Continued focus on small business contractors (Sections 862, 863, and 865). In an effort to help small business contractors in particular, the NDAA emphasizes the need for prime contractors to make full and timely payments to their subcontractors. Should the contracting officer determine that those payments have not been made, the NDAA requires prime contractors to cooperate with contracting officers in their efforts to ensure full payment to the subcontractor. The NDAA also increases the government-wide participation goal for procurements from service-disabled veteran owned small businesses. The NDAA also directs DOD to amend its supplement to the FAR to require contracting officers to consider the past performance of affiliates when evaluating small businesses’ offers.

Expanded cybersecurity programs and operations (Sections 1502, 1506, 1507, 1512, 1519, 1535, 1536, 1545, and 3113). The NDAA creates programs to dedicate focused cybersecurity capabilities and resources to protect designated weapons systems such as nuclear weapons and homeland missile defense, as well as DOD laboratories. It promotes and expands DOD’s use of red teaming, including foreign adversary emulation and vulnerability assessments for major weapons systems and DOD critical infrastructure. A provision directs DOD to pilot civilian and contractor participation in its operational cyber forces, and another creates dedicated cyber support for geographic combatant commands.

Focus on critical infrastructure supporting DOD operations (Sections 1514, 1517, 1526, 2809, and 2853). The NDAA contains several provisions focusing on DOD critical infrastructure and critical infrastructure systems that support DOD operations, consistent with an increased focus on adversaries such as China and Russia’s capabilities and intent to disrupt DOD deployments by hacking supporting infrastructure. One provision establishes a series of exercises that will test restoration of power, water, and telecommunications infrastructure that support DOD facilities in the event of a significant cybersecurity incident that disrupts state and local infrastructure, while others direct an assessment of risks to federally-owned critical infrastructure on military installations and authorize DOD to transfer to eligible private sector entities data and technology that protect electricity distribution industrial control systems. Another provision directs DOD to develop a strategy for deploying private networks based on 5G and open radio access network (Open RAN) architecture to DOD bases and facilities.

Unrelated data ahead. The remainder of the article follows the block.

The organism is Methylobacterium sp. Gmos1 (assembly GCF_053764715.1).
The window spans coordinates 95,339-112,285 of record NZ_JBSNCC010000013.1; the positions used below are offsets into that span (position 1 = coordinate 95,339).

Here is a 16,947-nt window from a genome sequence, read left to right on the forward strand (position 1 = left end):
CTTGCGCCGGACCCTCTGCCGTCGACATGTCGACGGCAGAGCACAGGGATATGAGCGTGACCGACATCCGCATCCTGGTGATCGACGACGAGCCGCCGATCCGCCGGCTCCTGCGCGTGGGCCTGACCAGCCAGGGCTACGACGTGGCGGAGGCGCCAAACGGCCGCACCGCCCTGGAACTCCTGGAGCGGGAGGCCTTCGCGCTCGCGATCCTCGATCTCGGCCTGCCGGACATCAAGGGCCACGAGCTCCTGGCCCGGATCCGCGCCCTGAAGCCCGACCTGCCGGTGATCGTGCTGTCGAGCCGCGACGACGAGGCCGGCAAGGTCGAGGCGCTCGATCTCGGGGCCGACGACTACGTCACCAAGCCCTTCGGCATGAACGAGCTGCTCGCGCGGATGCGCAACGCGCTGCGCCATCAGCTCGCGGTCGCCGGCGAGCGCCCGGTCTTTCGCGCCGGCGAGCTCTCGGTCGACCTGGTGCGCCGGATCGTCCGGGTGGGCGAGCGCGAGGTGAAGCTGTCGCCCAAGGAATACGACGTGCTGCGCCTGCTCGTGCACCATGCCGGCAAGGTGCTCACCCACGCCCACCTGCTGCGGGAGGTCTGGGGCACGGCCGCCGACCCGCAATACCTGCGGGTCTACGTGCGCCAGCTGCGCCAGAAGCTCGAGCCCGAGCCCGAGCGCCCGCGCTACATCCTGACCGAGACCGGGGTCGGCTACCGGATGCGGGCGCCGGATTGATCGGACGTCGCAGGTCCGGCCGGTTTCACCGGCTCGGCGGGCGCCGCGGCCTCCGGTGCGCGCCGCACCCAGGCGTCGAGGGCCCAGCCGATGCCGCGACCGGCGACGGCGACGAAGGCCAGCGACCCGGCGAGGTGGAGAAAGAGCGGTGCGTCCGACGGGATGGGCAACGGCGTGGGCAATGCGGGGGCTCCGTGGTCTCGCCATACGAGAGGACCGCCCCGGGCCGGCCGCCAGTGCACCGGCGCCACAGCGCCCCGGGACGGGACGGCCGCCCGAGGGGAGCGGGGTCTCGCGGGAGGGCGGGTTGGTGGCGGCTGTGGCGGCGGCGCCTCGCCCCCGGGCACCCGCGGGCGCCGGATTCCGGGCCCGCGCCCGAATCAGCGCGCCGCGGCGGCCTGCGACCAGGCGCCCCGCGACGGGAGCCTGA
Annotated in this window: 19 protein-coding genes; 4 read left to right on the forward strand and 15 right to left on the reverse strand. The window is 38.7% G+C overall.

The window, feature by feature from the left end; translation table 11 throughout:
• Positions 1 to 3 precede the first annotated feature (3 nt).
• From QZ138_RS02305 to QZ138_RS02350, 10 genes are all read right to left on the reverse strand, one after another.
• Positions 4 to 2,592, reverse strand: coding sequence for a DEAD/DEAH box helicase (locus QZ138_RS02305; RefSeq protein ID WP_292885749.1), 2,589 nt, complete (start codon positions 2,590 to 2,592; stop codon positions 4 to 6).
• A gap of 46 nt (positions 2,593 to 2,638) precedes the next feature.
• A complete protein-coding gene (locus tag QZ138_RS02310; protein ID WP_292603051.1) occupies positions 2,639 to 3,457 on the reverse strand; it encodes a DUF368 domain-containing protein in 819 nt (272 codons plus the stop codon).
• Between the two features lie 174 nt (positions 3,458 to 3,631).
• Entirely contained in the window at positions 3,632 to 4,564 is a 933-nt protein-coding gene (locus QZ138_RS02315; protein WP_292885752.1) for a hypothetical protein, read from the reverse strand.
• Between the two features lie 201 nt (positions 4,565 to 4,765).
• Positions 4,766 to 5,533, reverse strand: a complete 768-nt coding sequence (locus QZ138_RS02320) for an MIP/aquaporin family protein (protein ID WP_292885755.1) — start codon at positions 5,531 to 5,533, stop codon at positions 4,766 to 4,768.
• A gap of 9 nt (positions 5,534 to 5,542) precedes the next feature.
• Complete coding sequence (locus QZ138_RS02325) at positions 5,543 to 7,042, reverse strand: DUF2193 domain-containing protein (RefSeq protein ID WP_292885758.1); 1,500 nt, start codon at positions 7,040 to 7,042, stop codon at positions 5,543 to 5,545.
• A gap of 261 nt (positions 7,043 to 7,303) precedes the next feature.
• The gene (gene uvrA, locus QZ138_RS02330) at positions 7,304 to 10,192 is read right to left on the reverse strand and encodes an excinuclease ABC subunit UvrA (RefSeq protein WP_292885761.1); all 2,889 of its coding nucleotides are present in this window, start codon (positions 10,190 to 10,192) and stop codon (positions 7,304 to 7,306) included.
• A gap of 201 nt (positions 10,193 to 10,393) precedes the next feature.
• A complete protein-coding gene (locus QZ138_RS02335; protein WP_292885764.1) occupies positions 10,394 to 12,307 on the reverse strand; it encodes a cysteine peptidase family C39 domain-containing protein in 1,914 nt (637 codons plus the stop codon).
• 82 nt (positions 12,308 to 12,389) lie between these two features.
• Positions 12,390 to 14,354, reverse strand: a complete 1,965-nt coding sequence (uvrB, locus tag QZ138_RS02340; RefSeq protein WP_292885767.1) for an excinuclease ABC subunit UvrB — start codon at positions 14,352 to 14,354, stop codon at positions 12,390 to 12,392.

Continued enhancements for supply chain security (Sections 1513 and 6306). The NDAA creates a pilot program for the National Security Agency’s Cybersecurity Collaboration Center to improve the cybersecurity of the supply chain for the design, manufacturing, assembly, packaging, and testing of semiconductors, including protecting against intellectual property theft of those capabilities. Another provision establishes a fund for the State Department to advance the adoption and deployment of secure and trustworthy information and communications technology (ICT) infrastructure and services.